5 Lesbian Cinema Classics

5 Lesbian Cinema Classics

There are so many and so good movies that deal with love between women that it is practically impossible to choose only 5. That is why we have decided to apply the criterion of choosing those that, as a blockbuster, have had the ability to reach the public and contribute in an exceptional way to make lesbianism visible and standardize it. This has meant having to leave out great titles like "Aimée and Jaguar", "Bilitis" or "When night falls" that, surely, will have room in other compilations. A pleasure to remember these titles!

5 opinions about "5 Lesbian Cinema Classics"

  1. Honestly, for lesbian films like "La vida de Adèle" I prefer not to do any ... because a lot to say they "give visibility" and normalize but it seems that no one sees that we are really in the usual: relationships between women they become objects of masculine morbid and degrading scenes of tits and pussies before in anything else, and that is more a setback than a breakthrough.

    I'm a lesbian and I'm really sick of hearing so many crazy praises to this movie that is nothing more than the pornographic relief of the obsessions of a despot director. I went to see her very excited because the comic had enchanted me and I was hoping to find something equally good or maybe better, but I can not express my surprise at finding such a garbage ... Fifteen minutes of completely gratuitous and unjustified lesbian porn dirty the rest of the footage and act as a desperate call of attention (as well as call to collection, audience and criticism) to apologize for three unsubstantial hours, wasted and empty, which could have given of such a fantastic initial subject.

    The director only bothered to shoot scissors and cunnilingus, there is no trace of the depth of the graphic novel, its captivating aesthetic, its good taste, its sensitivity, its unfolding in terms of themes and motives ... just explicit sex, ridiculous poses and easy morón to drag the people to see it and turn it into vouyers.

    Without these long scenes of sex the film would have gained in dignity and strength, it is precisely counterproductive to its cause this excessive regodeo. Instead of these (or a large part of) scenes, one could have taken advantage of footage and included, for example, a scene of homophobic attack from those so sadly in force in France or other European countries, that would contribute to a greater awareness of the audience and not a scene like that of the scissors with which the film falls into ridicule, it disqualifies itself and gives the reason to those who affirm that it is pornography shown only for the purpose of exciting.

    What is the intention if not to gloat in such a way? If we do not see eight orgasms, do not we understand the passion between the two protagonists? Or the "need" to put these fifteen minutes of wild sex was because if no one would endure three hours soporific watching an actress with empanada face? Much more important and vital to the plot was the suppressed scene in the final editing of Adèle's parents throwing her out of the house when she was caught in bed with Emma, ​​who in the comic marks an important turning point in the life of the protagonist and so it should have been equally in the film to better understand his helplessness and loneliness. Why was it suppressed then? To give you more minutes to sex? It is incomprehensible.

    I wonder how it is possible that nobody (or very few) see what this film is really: a pornographic fantasy of a heterosexual director, based on an aprioristic judgment of how two lesbians fuck that is nothing more than their own desire put into images (and also tyrannically, in plan "you play until the exhaustion that I filmed while I drool").

    Had the two men been the protagonists (or a man and a woman), the director would never have recreated like this in a sexual scene between them and the film would not have been so brilliant for the critics. If the couple had been heterosexual and if sex, although realistic, had been treated more subtly, this film is not spoken. And much less rewards. But of course, heterosexual critics liked it a lot and that's why Cannes won ...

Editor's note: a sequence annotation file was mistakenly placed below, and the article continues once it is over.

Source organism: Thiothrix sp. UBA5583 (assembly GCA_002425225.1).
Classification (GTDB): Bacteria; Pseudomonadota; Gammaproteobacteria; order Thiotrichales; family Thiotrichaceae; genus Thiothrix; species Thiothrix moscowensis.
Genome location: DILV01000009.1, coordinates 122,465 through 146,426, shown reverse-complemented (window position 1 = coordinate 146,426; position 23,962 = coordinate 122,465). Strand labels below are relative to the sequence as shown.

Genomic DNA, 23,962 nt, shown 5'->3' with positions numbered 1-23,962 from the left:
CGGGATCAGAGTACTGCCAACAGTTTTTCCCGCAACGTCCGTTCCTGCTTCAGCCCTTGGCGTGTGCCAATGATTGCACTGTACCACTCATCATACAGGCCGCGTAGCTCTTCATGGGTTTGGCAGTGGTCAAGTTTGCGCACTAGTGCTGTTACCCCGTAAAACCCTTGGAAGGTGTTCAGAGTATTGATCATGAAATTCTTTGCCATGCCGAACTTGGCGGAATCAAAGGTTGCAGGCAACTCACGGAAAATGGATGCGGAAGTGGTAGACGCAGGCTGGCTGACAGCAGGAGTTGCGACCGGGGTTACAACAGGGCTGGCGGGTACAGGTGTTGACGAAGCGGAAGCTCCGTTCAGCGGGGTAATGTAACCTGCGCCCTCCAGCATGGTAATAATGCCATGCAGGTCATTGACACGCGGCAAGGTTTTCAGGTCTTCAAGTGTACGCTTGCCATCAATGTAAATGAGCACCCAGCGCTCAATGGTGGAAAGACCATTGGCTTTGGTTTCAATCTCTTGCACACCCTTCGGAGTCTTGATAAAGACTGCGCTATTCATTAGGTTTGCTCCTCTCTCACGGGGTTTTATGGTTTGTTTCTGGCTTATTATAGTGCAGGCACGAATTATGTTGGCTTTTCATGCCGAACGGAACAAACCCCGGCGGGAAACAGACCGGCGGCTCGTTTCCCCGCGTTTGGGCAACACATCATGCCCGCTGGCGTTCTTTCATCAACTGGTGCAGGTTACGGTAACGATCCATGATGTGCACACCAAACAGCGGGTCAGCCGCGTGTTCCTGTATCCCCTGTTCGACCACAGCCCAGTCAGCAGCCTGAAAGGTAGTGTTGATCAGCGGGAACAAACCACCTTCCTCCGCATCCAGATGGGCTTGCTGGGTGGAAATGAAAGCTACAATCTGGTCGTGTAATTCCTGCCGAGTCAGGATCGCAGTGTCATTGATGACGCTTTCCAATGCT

That is why, what scales me of all this (apart from that I can not sympathize with a gentleman who has made his actresses feel less than abused ...) is that the director has reduced a complex story about love, friendship , intimacy ... in a very long sex scene made from the point of view of a male observer that reduces lesbians and women in general in hypersexualized objects whose sexual practices must be those that arouse the desires of the public.

    As always, it comes down to women (lesbians or not) to the same thing. Objects. Objects with which to sell, trade, excite ... masturbatory objects and little else.

    This film does not do the homosexual cause any favors, quite the contrary.

    If I extend myself so much and express myself with such vehemence it is because I want my point of view (which is that of many lesbians as well) to help understand why so much outrage justified with this film, that is why I insist on giving explanations of what I consider to be is a logical anger (which also feels the author of the comic) and not a pure hysteria "just because."

    I strongly recommend reading the original comic book so that anyone can check the difference for himself in all that I say: of course there is sex, in fact nobody denies the need for it, but it is treated in a completely different way: with good taste, sensitivity and respect. They are aesthetic and realistic scenes, not so easy, exaggerated and gross as in the film, where the masculine and almost onanist look is self-revealing.

    The author, Julie Maroh, also expressed her indignation about it. It should be pointed out that there is no question at any time about not showing sex in the film, in fact it is necessary and justified to be shown, but not so. The problem is not with explicit sex as long as it is justified and well presented. The problem is when you have decided to show a long sexual scene with the sole purpose of creating free and controversial morbid, then want to take the viewer as a fool, become naive and pretend to sell it as "art." That is outrageous. More than a sincere and realistic relationship between two women, it seems a rather topical (and even ridiculous by certain postures) pornographic fantasy of a heterosexual man.

    Be assured that if Kechiche had run "Brokeback Mountain" or a love story with two men as protagonists, not even a pussy would have recreated so much. It is because of this accumulation of circumstances that lesbians feel so offended: we are always reduced to the same, the same role of objects intended to give pleasure or morbidity to the audience ...